Backlash Beer Co.


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Our take on beer clarity – a case study

How clear (or not clear) a beer is these days seems to be a point of debate among some of the beer community.  Up until recently, I didn’t have much skin in the game because all of our beers were unfiltered – so I didn’t have a basis for comparison.

Our beers tasted great, and that’s all I cared about.

Were they hazy?  They sure were.  Granted, many of our core beers were (and still somewhat are) Belgian beers, but even our Uprising! Series Double IPAs had what is now being called the “New England IPA” look – unfiltered and hazy. Have a look:


There ya go – and mind you these are still among our most popular beers ever.

Coincidence?  If you had asked me 2 months ago, I would have said “maybe”.  But I’m here to tell you  now that the big, juicy, intense hop aroma and flavor that craft beer drinkers are increasingly demanding today is simply not possible when you’re also trying to make your beer brilliantly “brite” or “clear”.  And I can say this because I’ve now attempted to do it both ways.  Let me explain.

With batch 1 of Ricochet – our West Coast IPA which was previously only available on draft (now also in cans) I chose to use Biofine Clear – a vegan “clarifying agent” that helps clear up a beer’s haze caused by yeast, hop particulate etc.  This stuff works like you wouldn’t believe.  It took an IPA that gets hit with a ton of hops and made it look like this:



Clarity that would make beer traditionalists’ hearts sing with joy.  The thing looks like a pils.  Mission accomplished right?  Well..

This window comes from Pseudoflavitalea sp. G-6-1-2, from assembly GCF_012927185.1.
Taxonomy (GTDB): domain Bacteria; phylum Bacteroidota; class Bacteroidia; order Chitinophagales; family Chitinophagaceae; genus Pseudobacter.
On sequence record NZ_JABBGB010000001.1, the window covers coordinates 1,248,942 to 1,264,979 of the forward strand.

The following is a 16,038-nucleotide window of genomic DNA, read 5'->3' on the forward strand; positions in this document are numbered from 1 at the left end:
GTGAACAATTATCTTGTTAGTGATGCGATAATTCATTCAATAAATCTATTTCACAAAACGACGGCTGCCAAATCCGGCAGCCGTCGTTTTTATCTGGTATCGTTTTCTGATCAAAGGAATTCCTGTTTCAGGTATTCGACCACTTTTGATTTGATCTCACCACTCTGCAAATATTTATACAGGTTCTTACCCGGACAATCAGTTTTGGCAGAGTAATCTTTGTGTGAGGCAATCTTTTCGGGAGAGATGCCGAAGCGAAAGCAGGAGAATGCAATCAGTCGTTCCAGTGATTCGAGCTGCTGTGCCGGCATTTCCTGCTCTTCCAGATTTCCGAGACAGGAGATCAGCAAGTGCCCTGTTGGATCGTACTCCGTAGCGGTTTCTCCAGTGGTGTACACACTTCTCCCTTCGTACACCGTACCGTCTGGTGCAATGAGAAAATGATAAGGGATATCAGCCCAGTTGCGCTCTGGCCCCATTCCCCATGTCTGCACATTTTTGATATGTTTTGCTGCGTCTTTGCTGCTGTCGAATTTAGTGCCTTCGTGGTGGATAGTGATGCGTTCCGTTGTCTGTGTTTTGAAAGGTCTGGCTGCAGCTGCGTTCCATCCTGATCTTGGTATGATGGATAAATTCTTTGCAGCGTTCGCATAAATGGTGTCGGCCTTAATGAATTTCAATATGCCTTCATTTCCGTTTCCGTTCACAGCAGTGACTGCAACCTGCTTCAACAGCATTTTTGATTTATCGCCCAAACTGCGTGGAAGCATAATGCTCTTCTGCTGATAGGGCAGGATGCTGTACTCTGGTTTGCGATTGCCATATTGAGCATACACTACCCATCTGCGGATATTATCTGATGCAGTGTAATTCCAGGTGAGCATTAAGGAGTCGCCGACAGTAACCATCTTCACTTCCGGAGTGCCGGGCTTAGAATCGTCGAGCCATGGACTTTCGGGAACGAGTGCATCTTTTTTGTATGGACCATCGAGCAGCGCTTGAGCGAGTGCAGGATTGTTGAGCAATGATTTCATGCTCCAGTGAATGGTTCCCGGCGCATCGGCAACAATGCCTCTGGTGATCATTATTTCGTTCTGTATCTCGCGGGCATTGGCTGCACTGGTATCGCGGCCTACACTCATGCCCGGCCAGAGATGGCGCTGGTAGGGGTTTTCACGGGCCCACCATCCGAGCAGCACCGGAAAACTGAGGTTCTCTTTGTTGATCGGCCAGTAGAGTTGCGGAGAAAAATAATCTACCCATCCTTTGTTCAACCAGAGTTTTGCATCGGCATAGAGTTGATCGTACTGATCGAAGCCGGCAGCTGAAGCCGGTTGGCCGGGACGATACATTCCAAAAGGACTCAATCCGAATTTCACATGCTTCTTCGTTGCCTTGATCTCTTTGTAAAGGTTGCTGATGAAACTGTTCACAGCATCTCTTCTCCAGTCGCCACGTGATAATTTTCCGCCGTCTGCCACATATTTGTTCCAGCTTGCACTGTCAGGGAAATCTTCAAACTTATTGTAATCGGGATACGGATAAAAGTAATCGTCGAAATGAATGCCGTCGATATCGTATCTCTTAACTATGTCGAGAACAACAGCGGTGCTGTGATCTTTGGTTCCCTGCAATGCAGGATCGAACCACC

Having tasted the beer halfway through its dry-hopping regiment (Ricochet is double dry hopped), I knew that the Biofine had taken something away from the beer.  The nose was a bit muted, and the flavor not as dynamic as I remembered it.  The beer was still excellent, and if I didn’t know what it tasted like prior to using Biofine, I might not have cared.  But I did know, and I did care.

So the second time through, with the exact same beer, I left all of that hop goodness in there – understanding that the resulting beer would not be nearly as clear as batch 1 – but also not really giving a shit.  The result:


And, because I love this picture:


Anyone notice a difference?  Yea, exactly.  And the difference doesn’t stop with what your eyes can see.  This beer is exactly as I remembered when I tried it halfway through dry hopping the first time around.  Huge mango flavor and aroma, smooth as silk and eminently poundable.

So, suffice it to say that we’ll be sticking with the “raw” approach from now on.

There’s absolutely nothing wrong with brewers who choose to filter / Biofine / or give their beers extended cold aging time in order to produce a more “brite” finished beer – it’s just not for us, and I firmly believe our fans agree.

That’s where I stand.

What about you guys?  We’d love to hear your feedback.  Help us ensure that our suspicions are true.

Batch 2 just left the brewery yesterday heading for Portland, Maine and Boston, Mass – if you haven’t already, join our mailing list below where I send out updates on where you can find each batch we make (you can also respond directly to me with any thoughts/reviews of the beer itself, as mentioned above).  Seriously it’s way easier for us to share our sales info this way – get to it.

Hope everyone enjoys Batch 2 and beyond!


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One comment on “Our take on beer clarity – a case study

  1. I like that you can see it from both sides. I work in a homebrew store and a liquor store and I can’t tell you how many people tell me that’s IPAs HAVE TO BE CLOUDY, like they never had a beer before 2 years ago. It’s all preference and different brewing techniques, not right or wrong way of doing it.

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